Did you just return from Kairos, STN, or Venaver? Have you spent the past week lying in bed with an unbearable fever? Are you currently relaxing on a family vacation? Are you unable to leave your house right now because you’re recovering from an injury? If you answered “yes” to any of these questions, that […]
Did you just return from Kairos, STN, or Venaver? Have you spent the past week lying in bed with an unbearable fever? Are you currently relaxing on a family vacation? Are you unable to leave your house right now because you’re recovering from an injury?
If you answered “yes” to any of these questions, that means you’re missing school for a long period of time right now, and you’re going to face some challenges when you return.
But you don’t have to fall behind. With this comprehensive guide to dealing with extended absences, you’ll know exactly what you need to do to keep up with Christian Brothers High School’s fast-paced, challenging environment upon your return.
If you’re skeptical of my qualifications, don’t worry. This guide is based off advice from long-term absence experts Mrs. Cecilia Powers and Alice Wong (‘18). As a Co-Dean of Students, Mrs. Powers has ample experience working with students who have returned from extended absences. And Alice is basically the queen of concussions: she’s suffered not one, not two, but three of them since seventh grade, her most recent one being the result of an elbow to the head during a basketball game (at least, that’s what she thinks happened — she admits that her memory of the incident is a bit shaky).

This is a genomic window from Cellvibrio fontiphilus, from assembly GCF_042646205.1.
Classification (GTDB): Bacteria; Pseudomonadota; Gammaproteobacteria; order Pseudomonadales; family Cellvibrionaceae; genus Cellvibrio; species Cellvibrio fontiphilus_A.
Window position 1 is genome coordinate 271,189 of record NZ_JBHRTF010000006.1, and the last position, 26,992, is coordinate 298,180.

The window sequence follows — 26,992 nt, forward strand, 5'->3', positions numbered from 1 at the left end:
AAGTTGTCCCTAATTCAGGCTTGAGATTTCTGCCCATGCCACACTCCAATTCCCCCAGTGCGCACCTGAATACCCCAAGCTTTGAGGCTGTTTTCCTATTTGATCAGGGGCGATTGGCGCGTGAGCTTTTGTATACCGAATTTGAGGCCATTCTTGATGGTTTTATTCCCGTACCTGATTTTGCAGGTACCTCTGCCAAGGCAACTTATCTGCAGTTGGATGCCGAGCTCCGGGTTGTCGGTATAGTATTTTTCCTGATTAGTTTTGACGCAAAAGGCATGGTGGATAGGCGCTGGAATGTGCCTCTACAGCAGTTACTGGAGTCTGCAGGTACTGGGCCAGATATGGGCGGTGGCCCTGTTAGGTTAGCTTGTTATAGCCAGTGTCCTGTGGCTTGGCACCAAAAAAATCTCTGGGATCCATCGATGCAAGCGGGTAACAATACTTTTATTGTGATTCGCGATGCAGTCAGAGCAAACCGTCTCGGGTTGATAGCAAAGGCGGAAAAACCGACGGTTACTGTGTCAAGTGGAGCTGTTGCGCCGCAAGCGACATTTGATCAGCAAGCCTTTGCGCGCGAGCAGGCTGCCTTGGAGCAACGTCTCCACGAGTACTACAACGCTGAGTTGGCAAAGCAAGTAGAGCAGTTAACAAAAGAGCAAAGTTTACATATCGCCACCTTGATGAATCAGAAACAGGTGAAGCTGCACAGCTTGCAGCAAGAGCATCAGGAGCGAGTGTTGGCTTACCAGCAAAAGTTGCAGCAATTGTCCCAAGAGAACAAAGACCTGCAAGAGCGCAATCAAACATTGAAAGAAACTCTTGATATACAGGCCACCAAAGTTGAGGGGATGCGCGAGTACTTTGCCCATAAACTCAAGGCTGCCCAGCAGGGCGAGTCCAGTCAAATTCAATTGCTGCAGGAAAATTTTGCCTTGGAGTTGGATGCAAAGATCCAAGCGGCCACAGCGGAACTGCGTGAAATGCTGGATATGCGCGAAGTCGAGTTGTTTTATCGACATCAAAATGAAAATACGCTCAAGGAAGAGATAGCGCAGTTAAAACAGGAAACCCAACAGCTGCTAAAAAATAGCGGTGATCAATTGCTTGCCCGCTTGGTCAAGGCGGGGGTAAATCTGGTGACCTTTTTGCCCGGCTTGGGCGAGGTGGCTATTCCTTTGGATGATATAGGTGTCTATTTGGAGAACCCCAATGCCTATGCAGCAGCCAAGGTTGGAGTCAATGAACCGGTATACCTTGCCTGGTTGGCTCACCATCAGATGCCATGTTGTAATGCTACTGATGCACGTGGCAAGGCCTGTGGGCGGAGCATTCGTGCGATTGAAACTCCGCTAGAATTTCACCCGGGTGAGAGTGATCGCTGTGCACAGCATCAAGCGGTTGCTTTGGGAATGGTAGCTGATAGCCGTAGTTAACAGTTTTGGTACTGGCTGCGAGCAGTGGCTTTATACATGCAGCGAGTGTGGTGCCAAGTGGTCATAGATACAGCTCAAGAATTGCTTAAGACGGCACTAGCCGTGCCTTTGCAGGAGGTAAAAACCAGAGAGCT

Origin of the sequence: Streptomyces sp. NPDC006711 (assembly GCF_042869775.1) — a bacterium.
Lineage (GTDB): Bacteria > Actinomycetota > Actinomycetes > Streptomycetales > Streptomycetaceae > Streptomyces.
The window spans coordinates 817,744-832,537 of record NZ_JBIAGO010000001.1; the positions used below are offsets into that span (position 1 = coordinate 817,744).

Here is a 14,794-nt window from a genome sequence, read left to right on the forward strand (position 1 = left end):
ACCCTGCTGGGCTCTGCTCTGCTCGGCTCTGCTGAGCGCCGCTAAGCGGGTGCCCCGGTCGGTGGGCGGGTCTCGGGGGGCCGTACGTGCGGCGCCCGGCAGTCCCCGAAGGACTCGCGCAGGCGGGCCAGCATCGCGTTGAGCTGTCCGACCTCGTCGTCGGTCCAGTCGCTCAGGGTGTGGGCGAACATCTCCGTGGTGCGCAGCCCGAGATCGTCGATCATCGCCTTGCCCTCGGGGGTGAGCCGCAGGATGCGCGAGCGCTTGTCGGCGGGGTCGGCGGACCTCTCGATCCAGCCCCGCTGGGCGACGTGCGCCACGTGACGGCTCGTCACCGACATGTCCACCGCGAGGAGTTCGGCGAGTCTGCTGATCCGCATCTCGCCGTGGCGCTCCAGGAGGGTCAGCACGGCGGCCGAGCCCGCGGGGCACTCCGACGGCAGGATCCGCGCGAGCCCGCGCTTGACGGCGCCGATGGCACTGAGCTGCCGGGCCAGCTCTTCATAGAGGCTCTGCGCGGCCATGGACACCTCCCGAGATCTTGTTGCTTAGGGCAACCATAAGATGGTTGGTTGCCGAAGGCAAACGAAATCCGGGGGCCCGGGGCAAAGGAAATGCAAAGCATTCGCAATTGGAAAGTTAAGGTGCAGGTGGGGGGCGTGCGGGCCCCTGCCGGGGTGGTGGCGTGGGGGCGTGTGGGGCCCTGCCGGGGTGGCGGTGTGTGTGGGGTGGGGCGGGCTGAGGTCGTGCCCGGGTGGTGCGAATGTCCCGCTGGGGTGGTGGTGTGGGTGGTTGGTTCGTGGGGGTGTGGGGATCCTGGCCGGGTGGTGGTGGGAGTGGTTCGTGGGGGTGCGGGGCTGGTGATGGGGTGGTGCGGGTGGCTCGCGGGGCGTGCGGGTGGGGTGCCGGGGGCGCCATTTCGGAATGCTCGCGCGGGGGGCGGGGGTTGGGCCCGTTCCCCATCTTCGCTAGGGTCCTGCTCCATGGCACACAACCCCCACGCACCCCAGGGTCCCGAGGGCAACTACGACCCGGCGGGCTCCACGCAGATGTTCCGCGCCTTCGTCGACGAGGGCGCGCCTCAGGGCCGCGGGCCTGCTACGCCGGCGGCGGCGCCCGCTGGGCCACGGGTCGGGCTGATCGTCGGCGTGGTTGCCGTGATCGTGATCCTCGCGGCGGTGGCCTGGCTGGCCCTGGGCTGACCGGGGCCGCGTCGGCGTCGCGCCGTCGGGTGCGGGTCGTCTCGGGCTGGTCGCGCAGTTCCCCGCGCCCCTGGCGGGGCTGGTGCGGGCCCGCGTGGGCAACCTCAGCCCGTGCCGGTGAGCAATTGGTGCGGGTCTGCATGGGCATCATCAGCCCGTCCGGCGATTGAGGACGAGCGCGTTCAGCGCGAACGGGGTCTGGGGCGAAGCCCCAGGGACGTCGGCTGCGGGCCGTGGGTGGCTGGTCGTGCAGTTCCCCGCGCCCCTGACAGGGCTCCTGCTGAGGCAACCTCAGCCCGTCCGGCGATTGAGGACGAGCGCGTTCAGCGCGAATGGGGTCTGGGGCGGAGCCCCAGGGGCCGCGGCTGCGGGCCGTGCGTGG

So without further adieu, here’s what you need to do to make your return from an extended absence as smooth as possible:
0. If you know you’re going on a trip, fill out a Pre-Planned Absence Form.
Obviously, if you’re absent right now, this advice isn’t exactly helpful, and I apologize if I’m just rubbing salt in the wound. But if you’re planning on missing school to take a vacation with your family or participate in an activity that isn’t school-related, this step is essential. According to Mrs. Powers, this simple action can save students a lot of hassle.
“Sometimes, students know they’re going to be gone for a family reason or a personal trip or some activity that is not connected to school, and we always excuse those absences if we have communication in advance,” she explained. “So we really want to reiterate to students to take responsibility and complete a Pre-Planned Absence Form and talk to each of their teachers, turn it in to the Dean’s Office so we can plan for that absence, excuse that absence, and put it on the calendar, on PowerSchool in advance.”
The Pre-Planned Absence Form can be found on the Christian Brothers High School website under Parents > Information & Forms > Pre-Planned Absence Form. It must be completed at least 10 days before the pre-planned absence.
1. Communicate with teachers